Drainage Catch Basins vs. Inlets
Drainage expert, Willy Gugel, demonstrates the difference between catch basins and drainage inlets. To an untrained eye, catch basins and inlets look very similar. Both drainage solutions have a 12-inch by 12-inch surface grate and subsurface piping. However, the difference between a drainage catch basin and an inlet lies just beneath the soil. Keep reading as we go over the difference between drainage catch basins and inlets!
Catch Basins – Drainage Solutions
Catch basins are designed to maintain proper drainage and “catch” dirt, debris, rocks, etc. before funneling water into the drainage pipe. By removing debris, catch basins can help prevent clogs within the drainage piping.
One fundamental drawback to catch basins versus drainage inlets is that catch basins require regular maintenance.
During periods of heavy rainfall, it may be necessary to clear debris from a catch basin on a weekly or daily basis.
Another major drawback of catch basins, especially in Texas, is the potential for standing water.
As Willy demonstrates, drainage solutions with catch basins are not designed to move water quickly. This can lead to a multitude of problems including mosquito infestation, erosion, and flooding. If the catch basin is completely clogged, you’ll have a big problem on your hands in no time!
Finally, catch basins are big and bulky. To install a catch basin, you’ll need to dig a very deep hole and spend extra time and money on proper soil grading.
Otherwise, the water will never reach the basin. We see this all the time. Homeowners pay a fortune to install catch basins only to discover they’ve wasted money on a drainage solution that fails to drain at all!
Drainage Inlets – Dallas Drainage Solutions
At Lee Engineering, we recommend installing inlets versus catch basins for residential landscape drainage. Here’s why…
For starters, drainage inlets require little to no maintenance. Also, drainage inlets are very shallow (about 3-inches deep) and can be set lower into the ground. This immediately saves the homeowner the added expense of extensive soil grading. If you have a property that has low elevation, inlets are a great choice for re-routing unwanted water accumulation. Another advantage of choosing inlets versus catch basins is that inlets do not allow water to remain stagnant within the basin, so you won’t have to worry about inadvertently creating a mosquito haven.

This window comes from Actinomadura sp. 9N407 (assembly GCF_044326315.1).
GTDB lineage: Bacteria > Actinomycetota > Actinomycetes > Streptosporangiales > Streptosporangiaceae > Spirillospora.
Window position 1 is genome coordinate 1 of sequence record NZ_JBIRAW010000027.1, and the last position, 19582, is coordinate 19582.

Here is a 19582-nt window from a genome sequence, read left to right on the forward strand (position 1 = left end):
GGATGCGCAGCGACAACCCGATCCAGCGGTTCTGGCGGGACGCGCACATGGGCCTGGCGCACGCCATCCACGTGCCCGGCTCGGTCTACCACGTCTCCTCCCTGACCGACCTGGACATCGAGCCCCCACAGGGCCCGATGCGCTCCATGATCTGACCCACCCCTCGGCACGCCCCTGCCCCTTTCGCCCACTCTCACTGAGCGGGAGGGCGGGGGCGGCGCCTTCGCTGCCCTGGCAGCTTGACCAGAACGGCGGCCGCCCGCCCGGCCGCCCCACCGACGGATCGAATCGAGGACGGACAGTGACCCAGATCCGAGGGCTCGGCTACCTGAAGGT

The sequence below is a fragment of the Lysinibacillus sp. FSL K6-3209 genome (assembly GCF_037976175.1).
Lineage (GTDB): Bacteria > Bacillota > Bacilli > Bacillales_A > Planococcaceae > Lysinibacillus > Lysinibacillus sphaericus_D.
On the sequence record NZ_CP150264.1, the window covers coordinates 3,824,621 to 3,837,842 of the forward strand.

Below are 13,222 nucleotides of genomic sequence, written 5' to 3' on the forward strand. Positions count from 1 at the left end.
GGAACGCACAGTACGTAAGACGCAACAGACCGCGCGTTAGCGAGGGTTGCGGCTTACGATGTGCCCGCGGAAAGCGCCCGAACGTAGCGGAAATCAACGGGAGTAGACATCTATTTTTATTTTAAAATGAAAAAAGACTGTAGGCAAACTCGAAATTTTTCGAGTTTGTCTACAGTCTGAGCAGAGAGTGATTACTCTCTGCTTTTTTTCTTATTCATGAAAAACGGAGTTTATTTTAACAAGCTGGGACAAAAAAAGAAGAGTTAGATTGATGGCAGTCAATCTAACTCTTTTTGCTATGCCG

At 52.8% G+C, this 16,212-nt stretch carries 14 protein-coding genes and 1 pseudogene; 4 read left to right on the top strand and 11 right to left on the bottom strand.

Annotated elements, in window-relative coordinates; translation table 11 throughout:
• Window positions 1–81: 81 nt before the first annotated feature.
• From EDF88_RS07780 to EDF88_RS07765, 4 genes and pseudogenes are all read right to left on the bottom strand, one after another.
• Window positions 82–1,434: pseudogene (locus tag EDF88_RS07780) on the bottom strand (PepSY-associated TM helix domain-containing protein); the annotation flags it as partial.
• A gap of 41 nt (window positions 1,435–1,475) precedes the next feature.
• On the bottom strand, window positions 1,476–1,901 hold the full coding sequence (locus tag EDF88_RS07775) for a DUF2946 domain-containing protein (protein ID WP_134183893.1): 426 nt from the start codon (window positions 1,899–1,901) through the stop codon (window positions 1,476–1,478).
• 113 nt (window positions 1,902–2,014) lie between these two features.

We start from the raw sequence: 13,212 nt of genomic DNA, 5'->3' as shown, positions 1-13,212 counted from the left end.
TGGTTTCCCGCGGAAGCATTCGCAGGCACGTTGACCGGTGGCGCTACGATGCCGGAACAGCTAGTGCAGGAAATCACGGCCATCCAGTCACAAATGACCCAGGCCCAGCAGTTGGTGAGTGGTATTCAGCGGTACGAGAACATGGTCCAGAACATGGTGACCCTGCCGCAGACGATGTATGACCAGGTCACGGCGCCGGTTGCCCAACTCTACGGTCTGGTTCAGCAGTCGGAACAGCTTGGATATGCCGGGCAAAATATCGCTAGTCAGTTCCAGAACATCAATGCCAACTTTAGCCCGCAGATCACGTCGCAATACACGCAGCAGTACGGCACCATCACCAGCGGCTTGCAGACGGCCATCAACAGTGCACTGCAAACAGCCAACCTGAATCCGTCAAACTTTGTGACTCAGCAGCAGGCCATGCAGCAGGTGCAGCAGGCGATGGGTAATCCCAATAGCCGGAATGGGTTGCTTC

FAQ Regarding Catch Basins vs. Inlets
When is it appropriate to use drainage inlets?
Lee Engineering only installs drainage inlets (or shallow catch basins). In the DFW area, it’s too risky to allow standing water to accumulate on your property. Inlets simply don’t hold any water or debris and are used when limited elevation is the issue/challenge.
When/why would you recommend installing a drainage catch basin?
Never. A standard catch basin is either 9”, 12” or 18” and is usually a box in which the bottom 2 to 3-inches hold debris or water. These are mosquitos bedrooms!
Will the pipes on the inlet clog since the water isn’t filtered?
Rarely. If drainage inlets are installed correctly, with SDR pipe versus ADS corrugated pipes, they tend to resist clogging. ADS corrugated pipes are very flexible and damage easily. We don’t recommend using flexible corrugated pipe for residential drainage solutions for this reason. However, it’s important to note that all drainage solutions will require periodical maintenance from time to time.
Still have questions regarding landscape drainage solutions?
Lee Engineering has a long-standing reputation for quality irrigation, drainage, and custom foundation watering systems. Since 1971, we’ve been dedicated to making North Texas a better place to live and work.
Lee Engineering Drainage Solutions:
- French drain installation and Sump Pumps
- Subsurface & Surface Drainage Solutions
- Shallow catch Basins and Trench Drains
- Surface Grading and Drainage Swales
- Dry Creekbeds – Drainage Swales
- Downspout Drain Lines
- Retaining Walls
- Gutters – Concrete Drainage Flumes
- Foundation Drainage Solutions